Shelter Island Advertising Exec Richard J. Tarlow Dies at 81


Richard J. Tarlow, renowned New York advertising executive known for his work with Revlon, Ralph Lauren, Cuisinart, Pottery Barn and Vanderbilt fragrance, died May 27 at his home on Shelter Island. Tarlow, 81, died peacefully in his sleep with his wife Kristin Kehrberg by his side. He was the heart of his family and is survived by his wife as well as three children Jordan, Wendy and Cody; two step-sons Jonah and Lukas; and five grandchildren Annabelle, Ryder, Logan, Bo and Truly.

Always conscious of making the world fair and equitable, Mr. and Mrs. Tarlow were loyal supporters of John Jay College and the John Jay Justice Awards. One of Tarlow’s proudest moments was joining Nelson Mandela, Desmond Tutu, Richard Branson and Peter Gabriel in The Elders, a group of independent global leaders whose aim was working together for peace and human rights. Tarlow acted globally as well as locally. He saw the potential in people and worked to help them achieve it by quietly helping a number of students pay for their education.

Tarlow was born to Ted and Min Tarlow in the Bronx, then raised in New Rochelle alongside his (now deceased) brother Alan. At New Rochelle High School Tarlow proved himself a gifted athlete and attended the University of North Carolina on both a baseball and basketball scholarship before graduating Tufts University in 1962.

Tarlow began his storied career in advertising as a copywriter at the Martin Landey/Arlow agency. He rose through the ranks in advertising and after being executive vice president and creative director of Daniel & Charles, he and fellow ad man Don Kurtz established Kurtz & Tarlow in 1977, which Advertising Age called the fastest-growing agency in the nation. They oversaw Ralph Lauren’s successful expansion from Polo Fashions to becoming an icon of Americana and establishing Ralph Lauren Home Furnishings Inc. in 1982. Kurtz & Tarlow was sold to Geers Gross in 1983 where Tarlow served as Chairman.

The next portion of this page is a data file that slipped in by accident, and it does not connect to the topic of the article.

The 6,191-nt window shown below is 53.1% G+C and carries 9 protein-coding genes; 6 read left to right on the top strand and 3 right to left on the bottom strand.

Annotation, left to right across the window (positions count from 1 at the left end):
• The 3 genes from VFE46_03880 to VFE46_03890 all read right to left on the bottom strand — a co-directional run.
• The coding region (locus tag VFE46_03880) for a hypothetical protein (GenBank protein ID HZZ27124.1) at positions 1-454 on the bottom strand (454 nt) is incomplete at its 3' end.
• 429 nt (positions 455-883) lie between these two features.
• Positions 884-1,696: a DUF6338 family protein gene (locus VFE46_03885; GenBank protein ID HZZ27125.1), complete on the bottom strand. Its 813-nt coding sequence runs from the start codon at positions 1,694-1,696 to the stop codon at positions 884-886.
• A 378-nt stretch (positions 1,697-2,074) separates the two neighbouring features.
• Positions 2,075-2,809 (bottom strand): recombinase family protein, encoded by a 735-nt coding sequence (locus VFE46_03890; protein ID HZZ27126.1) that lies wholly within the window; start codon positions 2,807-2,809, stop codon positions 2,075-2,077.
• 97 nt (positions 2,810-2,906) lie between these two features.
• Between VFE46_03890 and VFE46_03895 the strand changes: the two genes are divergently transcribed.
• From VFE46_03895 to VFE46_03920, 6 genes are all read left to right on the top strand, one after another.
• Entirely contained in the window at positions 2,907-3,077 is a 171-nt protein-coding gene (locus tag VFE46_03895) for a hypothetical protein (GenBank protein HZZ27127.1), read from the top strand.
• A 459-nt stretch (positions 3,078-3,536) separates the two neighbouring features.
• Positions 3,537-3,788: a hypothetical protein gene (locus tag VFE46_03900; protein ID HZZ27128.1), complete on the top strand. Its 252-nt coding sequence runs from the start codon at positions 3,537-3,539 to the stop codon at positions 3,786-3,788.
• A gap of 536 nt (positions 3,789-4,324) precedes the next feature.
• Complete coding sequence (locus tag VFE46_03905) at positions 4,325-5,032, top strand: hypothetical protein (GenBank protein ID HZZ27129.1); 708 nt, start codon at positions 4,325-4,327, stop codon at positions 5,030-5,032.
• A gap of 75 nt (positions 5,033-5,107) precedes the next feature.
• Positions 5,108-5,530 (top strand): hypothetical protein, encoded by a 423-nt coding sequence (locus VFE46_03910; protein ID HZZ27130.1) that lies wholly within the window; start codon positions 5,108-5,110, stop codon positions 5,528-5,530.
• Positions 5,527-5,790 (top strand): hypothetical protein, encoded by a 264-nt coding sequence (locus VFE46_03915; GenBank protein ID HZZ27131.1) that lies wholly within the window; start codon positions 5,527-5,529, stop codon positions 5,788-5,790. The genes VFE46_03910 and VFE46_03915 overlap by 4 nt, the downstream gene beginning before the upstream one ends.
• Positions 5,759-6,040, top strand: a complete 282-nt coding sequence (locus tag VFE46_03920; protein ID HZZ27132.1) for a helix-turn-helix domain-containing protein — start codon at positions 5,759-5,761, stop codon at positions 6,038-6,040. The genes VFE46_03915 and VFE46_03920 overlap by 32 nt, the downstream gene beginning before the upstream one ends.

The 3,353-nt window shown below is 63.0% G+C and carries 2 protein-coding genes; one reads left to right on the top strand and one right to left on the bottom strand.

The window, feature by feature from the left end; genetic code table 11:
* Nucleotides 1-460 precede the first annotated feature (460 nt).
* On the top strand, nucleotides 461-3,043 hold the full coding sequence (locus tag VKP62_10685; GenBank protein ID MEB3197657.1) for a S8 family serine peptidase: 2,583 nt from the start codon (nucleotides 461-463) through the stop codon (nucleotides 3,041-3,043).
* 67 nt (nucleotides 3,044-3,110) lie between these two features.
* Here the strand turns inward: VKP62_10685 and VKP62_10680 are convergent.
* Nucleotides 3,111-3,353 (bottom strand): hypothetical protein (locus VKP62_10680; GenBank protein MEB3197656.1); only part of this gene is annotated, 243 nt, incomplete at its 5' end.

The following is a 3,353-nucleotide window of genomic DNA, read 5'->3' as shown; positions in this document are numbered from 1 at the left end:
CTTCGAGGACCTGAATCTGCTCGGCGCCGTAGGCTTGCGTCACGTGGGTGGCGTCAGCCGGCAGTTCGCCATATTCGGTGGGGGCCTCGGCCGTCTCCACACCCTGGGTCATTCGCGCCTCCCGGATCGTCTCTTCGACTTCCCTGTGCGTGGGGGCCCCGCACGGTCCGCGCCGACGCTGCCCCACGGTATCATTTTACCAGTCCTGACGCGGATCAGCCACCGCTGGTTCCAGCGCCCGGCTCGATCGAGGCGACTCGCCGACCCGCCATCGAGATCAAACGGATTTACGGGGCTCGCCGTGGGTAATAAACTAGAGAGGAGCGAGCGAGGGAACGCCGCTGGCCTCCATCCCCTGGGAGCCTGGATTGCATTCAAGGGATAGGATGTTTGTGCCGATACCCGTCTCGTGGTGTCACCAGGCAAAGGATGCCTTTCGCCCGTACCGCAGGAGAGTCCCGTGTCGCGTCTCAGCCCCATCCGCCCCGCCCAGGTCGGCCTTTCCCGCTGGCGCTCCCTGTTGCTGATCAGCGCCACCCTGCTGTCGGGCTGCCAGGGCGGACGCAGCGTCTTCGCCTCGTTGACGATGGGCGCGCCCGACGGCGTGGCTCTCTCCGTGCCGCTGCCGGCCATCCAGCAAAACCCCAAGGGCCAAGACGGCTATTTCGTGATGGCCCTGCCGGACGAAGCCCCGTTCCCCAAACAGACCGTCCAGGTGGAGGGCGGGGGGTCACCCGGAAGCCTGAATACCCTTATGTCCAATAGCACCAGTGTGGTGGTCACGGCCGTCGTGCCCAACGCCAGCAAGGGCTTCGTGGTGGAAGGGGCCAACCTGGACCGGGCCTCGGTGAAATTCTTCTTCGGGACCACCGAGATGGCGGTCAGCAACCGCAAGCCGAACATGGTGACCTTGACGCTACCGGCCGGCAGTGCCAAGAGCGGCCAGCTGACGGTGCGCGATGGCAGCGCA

Fiercely independent Tarlow took a leap once again to establish Tarlow Advertising on his own in 1988. His gamble paid off and Tarlow Advertising became another of Madison Avenue’s fastest growing agencies with $50 million in billings in only a year and a half. Tarlow Advertising’s clients included Revlon and it’s subsidiaries Ultima and Almay. An account close to Tarlow’s heart was Topps Chewing Gum, maker of the famous baseball cards.

Additionally, Tarlow co-founded Carlson and Partners with his (now deceased) wife Sandy Carlson where he oversaw clients including Ralph Lauren, Victoria’s Secret and Neutrogena.

After retiring from advertising Tarlow pursued his many passions. He established the posh eatery Sunset Beach Restaurant and Hotel on Shelter Island with André Balazs, and authored the 2016 off-Broadway play The Trial of An American President. He and Kehrberg were executive producers of The Wilde Wedding, a 2017 movie that starred Glen Close, John Malkovich, Patrick Stewart and Minnie Driver.

His love of sports never left him, he and his wife could often be found sitting courtside to watch his beloved New York Knicks. Richard Tarlow was a colorful, swashbuckling figure who left everyone in his wake better off for having known him.

The Shelter Island Funeral Home is serving the family.



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